Dental Care for Kids

The current recommendation for a child’s first dental visit is by age 1.  By age one, most children will already have 8 teeth, four on top and four on the bottom.  Many will also have their first year molars beginning to erupt.  During this first exam your dentist will look in your child’s mouth in a “knee-to-knee” position, meaning you will be able to hold your child and comfort them during what may seem like a scary first encounter for them.

Don’t worry if they cry or seem upset.  It is startling to have a stranger in their personal space.  Besides, as long as their mouth is open we can get a good quick look.  Your child’s visit will also include tips on brushing techniques, a fluoride treatment, and time to answer any questions you may have about your child’s oral health.

As kids get older we help them transition into checkups that look and feel more and more like a grown-up checkup.  When they are ready we will work with them to take x-rays and perform a full cleaning.  Every child is different and our team knows how to gauge when your child is ready to make the transition to a “big kid” appointment.

Fluoride Treatment:

Fluoride is a naturally occurring mineral that helps protect against cavities. When placed as a topical fluoride (rinse, varnish or foam) the teeth absorb it and become stronger against tooth decay.

Children’s Home Care:

  • Brush your child’s teeth 1-2 times per day with a soft toothbrush and smear of fluoridated toothpaste.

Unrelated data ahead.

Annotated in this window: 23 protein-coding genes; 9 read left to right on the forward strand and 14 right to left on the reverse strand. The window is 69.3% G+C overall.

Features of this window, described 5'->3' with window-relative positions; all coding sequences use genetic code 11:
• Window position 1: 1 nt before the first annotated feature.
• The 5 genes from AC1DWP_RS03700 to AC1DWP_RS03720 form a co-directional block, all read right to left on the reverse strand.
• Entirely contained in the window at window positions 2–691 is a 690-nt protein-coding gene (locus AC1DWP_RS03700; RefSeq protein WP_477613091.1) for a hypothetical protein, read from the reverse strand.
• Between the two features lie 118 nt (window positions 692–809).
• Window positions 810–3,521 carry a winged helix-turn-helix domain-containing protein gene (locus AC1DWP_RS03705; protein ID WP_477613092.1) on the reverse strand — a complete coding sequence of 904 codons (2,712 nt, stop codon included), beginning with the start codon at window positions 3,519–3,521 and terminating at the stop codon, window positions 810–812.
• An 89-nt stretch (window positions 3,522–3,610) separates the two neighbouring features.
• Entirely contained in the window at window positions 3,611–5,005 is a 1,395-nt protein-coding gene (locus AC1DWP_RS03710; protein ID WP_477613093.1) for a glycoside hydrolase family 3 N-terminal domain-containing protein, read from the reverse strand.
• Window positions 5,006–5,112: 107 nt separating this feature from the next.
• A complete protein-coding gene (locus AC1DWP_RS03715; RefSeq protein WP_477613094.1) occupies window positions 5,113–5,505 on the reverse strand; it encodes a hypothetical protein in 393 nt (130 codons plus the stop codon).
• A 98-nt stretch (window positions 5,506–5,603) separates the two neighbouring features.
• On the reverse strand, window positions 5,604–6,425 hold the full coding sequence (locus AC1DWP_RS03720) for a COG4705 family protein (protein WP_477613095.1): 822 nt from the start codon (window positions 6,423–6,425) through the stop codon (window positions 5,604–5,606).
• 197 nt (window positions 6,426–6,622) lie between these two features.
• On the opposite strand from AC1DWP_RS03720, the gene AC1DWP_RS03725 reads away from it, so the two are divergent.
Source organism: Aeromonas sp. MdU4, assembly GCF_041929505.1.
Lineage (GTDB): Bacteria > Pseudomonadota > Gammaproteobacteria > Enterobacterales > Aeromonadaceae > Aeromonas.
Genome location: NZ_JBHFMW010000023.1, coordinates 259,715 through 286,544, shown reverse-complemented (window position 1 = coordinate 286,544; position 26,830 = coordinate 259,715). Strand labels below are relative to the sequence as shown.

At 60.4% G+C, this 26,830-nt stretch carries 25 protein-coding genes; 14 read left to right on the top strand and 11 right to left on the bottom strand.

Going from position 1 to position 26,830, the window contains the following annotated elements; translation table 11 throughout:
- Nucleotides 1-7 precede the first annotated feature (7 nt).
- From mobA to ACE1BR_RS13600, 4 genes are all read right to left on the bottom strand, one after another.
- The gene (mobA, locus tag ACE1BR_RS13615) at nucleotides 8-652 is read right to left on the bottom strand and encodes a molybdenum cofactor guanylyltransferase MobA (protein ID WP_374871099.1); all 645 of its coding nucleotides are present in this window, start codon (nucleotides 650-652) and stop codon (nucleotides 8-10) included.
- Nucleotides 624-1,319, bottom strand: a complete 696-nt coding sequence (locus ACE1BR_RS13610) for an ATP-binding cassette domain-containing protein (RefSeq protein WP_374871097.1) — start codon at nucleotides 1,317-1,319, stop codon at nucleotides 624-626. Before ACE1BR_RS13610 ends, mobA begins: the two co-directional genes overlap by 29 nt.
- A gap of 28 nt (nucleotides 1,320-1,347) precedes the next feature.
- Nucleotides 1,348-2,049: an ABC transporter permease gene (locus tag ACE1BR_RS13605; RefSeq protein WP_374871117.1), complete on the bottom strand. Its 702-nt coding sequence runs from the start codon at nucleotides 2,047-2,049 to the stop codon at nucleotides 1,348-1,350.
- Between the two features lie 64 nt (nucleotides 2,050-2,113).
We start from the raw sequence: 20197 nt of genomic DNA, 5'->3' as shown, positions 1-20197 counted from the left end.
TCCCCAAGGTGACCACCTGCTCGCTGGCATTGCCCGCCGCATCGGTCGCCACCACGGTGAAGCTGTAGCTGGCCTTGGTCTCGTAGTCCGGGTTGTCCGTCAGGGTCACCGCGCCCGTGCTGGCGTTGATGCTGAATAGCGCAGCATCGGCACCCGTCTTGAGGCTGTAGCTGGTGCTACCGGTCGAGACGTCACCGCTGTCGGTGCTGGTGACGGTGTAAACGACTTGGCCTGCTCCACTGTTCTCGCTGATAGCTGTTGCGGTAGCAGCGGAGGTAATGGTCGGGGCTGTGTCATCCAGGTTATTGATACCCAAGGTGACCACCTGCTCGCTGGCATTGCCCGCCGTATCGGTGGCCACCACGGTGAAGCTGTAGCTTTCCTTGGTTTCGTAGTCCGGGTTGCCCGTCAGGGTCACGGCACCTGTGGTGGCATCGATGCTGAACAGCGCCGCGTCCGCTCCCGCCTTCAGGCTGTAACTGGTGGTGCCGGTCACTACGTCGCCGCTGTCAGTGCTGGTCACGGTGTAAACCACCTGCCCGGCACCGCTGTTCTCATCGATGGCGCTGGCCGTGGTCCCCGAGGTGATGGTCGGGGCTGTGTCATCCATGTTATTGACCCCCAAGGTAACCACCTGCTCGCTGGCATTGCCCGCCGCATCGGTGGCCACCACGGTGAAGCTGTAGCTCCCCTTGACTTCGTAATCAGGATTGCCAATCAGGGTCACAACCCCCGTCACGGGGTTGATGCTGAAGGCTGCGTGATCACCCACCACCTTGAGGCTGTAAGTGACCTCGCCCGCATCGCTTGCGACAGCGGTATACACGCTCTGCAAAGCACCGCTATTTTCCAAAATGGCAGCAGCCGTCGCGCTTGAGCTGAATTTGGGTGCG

• Do not give your baby soda. If you give your child juice, dilute it with some water.
  • If you put your child to bed with a bottle, give them water. Giving a child milk or formula at bedtime will increase the likelihood of decay, known as baby bottle decay.
  • Eliminate the use of a pacifier or thumb between age 2- 3 to give the best chance for adequate jaw growth and development

Age 4 – 10:

  • Remind your children to brush and floss regularly.
  • Spot check their teeth after they brush. Children do not usually have the dexterity to properly clean all surfaces of their teeth and flossing is tricking until the preteen years.
  • Buy and use oral care products that contain fluoride.
  • Take your child to see the dentist every 6 months.
  • Replace your child’s toothbrush every 3 months.
  • Ask about sealants for adult molars to prevent cavities as they come in

Ages 10 & up:

  • Now that your child is making more decisions for themselves, encourage them to eat right: limit starchy and sugary snacks (including pop), eat more fruits and vegetables, and drink plenty of water.
  • Offer treats as part of a meal other than “stand alone” snacks. Frequent snacking or grazing creates an oral environment that is more prone to cavities. At mealtime, increased saliva flow will help wash away plaque acids and food particles.
  • If you like gum choose a sugar free variety. Gums with Xylitol sweetener are the best for preventing cavities.
  • If your child is active in sports, protect their teeth with a mouth guard.
  • If you are concerned about crowding or spacing of your child’s teeth and think they might need braces ask your dentist.

Children learn through what they see, so set good examples!

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